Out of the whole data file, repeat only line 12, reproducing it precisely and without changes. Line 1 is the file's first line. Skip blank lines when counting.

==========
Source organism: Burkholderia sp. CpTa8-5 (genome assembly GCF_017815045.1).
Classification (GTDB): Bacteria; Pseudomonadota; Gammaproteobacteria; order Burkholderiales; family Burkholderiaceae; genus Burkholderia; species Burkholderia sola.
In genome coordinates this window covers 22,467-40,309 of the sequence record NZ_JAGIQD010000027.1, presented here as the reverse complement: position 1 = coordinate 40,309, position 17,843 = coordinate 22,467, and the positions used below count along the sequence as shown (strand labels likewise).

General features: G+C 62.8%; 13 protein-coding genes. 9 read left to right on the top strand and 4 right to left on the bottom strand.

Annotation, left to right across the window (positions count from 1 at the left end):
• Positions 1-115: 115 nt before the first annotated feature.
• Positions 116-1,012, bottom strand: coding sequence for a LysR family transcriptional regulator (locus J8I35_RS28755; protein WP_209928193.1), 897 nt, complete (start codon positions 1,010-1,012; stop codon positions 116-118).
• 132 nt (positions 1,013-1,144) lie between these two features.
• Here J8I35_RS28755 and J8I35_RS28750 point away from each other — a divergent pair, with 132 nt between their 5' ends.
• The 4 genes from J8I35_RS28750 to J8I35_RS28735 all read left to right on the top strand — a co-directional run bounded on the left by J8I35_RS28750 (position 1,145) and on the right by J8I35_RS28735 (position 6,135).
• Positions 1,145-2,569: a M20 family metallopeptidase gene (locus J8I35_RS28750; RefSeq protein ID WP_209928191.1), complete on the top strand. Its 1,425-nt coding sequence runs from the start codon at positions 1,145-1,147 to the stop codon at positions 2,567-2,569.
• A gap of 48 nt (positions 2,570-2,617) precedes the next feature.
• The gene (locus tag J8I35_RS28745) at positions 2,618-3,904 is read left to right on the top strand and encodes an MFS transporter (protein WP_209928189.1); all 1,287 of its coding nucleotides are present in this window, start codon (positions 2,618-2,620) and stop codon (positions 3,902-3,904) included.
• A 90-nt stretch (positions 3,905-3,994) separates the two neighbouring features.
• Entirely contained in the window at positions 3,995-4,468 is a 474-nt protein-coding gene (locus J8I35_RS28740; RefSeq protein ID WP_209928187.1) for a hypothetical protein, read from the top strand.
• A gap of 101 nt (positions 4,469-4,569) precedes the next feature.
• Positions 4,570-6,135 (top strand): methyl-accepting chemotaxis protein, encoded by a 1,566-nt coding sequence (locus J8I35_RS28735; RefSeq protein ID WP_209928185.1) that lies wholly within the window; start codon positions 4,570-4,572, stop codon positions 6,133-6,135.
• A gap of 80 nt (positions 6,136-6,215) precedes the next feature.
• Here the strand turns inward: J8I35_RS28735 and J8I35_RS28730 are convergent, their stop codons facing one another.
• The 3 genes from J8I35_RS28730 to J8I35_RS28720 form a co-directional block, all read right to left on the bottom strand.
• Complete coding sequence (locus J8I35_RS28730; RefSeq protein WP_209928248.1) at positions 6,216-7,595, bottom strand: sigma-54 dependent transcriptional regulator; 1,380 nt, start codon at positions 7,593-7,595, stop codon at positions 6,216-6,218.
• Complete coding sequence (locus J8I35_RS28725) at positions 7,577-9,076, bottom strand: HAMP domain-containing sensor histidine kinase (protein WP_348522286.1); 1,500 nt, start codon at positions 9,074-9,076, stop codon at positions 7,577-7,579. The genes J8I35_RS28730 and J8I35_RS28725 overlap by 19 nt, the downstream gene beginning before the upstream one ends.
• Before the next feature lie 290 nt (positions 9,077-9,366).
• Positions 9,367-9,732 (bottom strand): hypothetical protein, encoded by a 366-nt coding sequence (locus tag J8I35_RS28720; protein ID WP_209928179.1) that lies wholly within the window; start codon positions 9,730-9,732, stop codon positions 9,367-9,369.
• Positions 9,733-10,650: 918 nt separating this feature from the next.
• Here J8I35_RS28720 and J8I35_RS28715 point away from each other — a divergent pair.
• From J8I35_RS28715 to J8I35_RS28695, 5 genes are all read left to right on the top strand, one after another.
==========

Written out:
• A gap of 48 nt (positions 2,570-2,617) precedes the next feature.